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|Title:||The U.S. Contagion Effects on Foreign Direct Investment Flows in Developing Countries*|
|Keywords:||Business, Management and Accounting;Economics, Econometrics and Finance|
|Abstract:||This study aims to measure the lower tail dependence as risk contagion from the U.S. economy to 18 developing countries affecting FDI inflows using time-series data from 2005 to 2019. Firstly, we utilize four dynamic copula models, namely, Student-t, Clayton, rotated survival Gumbel, and rotated survival Joe, to measure the tail dependence structure between the U.S. and each developing country’s real GDP growth. Secondly, we use the regression model to explore the contagion effects on FDI inflows. The results show that there is evidence of the tail dependence between the U.S and developing economies, indicating the presence of the contagion effects. Primarily, we observe that the degree of contagion effects of the global financial crisis varies across countries; a strong impact is observed in Chinese, South African, Russian, Colombian, and Mexican economic growth. Furthermore, we found significant contagion risk affecting FDI inflows positively in China, Indonesia, Columbia, Morocco, and negatively in the Philippines, Bulgaria, and South Africa. This study demonstrates the usefulness of the copulas model in terms of examining contagion. Our findings shed light on the influence of sound policies and regulations to cope with both positive and negative consequences of the contagion on the capital movement.|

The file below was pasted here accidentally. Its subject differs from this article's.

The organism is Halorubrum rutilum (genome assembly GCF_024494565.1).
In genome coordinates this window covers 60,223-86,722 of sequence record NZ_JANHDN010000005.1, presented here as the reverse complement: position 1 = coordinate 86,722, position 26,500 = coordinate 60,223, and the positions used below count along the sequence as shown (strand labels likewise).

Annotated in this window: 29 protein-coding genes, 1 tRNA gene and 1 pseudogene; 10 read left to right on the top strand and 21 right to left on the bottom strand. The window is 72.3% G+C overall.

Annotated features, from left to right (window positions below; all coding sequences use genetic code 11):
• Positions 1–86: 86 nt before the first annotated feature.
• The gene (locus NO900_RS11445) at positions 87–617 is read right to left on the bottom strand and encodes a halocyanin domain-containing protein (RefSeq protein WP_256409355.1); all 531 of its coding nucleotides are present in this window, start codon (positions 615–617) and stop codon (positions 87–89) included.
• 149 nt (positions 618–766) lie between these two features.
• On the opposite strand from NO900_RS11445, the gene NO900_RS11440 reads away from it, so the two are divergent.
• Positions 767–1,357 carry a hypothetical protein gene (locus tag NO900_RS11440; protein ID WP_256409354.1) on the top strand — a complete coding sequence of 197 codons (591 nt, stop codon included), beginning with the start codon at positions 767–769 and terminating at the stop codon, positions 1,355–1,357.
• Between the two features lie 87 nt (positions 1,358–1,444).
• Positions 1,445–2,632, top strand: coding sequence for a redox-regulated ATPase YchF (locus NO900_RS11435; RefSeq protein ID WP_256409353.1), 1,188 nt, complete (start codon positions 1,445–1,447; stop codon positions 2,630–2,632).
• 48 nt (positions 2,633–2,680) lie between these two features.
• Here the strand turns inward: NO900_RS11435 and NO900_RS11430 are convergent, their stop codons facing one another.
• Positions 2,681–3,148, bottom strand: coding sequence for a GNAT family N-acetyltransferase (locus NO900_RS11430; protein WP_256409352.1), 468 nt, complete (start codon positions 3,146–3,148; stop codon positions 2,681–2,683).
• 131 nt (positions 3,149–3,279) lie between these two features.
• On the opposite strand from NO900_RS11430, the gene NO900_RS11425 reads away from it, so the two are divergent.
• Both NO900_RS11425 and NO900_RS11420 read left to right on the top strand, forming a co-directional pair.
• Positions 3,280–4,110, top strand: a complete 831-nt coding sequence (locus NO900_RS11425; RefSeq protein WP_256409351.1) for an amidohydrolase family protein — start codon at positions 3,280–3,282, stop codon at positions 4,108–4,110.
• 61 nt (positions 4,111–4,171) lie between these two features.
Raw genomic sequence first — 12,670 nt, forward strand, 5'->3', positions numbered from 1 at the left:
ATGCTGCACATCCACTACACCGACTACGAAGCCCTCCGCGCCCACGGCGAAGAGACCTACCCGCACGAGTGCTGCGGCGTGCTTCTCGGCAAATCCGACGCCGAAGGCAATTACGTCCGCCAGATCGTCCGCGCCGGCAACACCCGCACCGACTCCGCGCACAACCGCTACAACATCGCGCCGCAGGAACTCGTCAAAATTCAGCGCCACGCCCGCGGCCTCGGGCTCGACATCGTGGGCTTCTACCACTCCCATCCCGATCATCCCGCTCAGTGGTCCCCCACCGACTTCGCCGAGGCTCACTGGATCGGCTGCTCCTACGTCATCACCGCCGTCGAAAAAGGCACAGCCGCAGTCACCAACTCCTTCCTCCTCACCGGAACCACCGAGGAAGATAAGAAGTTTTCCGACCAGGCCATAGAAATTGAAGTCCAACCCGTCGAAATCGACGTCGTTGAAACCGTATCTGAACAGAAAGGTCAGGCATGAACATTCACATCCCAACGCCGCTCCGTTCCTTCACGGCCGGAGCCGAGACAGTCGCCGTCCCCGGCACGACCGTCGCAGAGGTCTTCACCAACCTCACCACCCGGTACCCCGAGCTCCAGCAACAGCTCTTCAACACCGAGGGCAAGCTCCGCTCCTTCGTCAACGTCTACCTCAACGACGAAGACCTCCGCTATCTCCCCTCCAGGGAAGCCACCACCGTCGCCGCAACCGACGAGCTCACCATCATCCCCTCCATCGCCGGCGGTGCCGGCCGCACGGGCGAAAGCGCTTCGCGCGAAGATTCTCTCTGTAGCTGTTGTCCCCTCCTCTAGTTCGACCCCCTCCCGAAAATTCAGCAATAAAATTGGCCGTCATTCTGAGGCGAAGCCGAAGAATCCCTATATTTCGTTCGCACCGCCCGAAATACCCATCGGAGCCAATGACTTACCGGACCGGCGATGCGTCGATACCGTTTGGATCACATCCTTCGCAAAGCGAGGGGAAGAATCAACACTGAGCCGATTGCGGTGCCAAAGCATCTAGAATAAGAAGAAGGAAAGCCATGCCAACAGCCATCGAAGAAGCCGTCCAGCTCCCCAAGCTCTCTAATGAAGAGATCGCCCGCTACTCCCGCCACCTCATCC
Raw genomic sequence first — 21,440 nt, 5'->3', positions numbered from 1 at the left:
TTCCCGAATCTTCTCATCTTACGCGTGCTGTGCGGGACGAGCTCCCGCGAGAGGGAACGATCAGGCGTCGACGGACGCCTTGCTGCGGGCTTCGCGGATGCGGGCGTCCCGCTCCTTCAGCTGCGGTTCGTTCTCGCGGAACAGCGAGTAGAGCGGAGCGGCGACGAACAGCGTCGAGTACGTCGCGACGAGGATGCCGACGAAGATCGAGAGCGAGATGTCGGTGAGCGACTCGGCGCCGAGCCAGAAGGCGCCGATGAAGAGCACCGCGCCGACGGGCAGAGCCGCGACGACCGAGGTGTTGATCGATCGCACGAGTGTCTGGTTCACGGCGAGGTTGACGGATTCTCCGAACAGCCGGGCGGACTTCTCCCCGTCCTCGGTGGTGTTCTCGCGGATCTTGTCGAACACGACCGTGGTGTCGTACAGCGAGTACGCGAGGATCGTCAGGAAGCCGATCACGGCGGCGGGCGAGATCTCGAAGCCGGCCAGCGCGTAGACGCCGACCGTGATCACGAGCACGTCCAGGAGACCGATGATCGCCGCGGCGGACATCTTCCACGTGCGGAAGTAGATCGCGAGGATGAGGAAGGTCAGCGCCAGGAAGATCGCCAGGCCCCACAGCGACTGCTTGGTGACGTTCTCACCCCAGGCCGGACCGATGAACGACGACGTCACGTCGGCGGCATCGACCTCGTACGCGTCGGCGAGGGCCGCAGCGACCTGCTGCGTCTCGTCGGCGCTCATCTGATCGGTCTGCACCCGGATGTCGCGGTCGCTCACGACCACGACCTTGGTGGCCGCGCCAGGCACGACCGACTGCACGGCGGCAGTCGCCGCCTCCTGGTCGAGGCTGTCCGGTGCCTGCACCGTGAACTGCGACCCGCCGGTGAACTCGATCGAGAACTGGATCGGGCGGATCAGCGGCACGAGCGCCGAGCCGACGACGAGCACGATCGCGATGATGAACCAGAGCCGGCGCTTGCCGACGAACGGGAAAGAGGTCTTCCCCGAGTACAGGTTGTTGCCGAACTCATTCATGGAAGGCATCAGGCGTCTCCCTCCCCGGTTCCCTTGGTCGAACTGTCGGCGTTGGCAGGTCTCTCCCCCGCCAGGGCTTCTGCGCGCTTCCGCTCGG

|Appears in Collections:||CMUL: Journal Articles|
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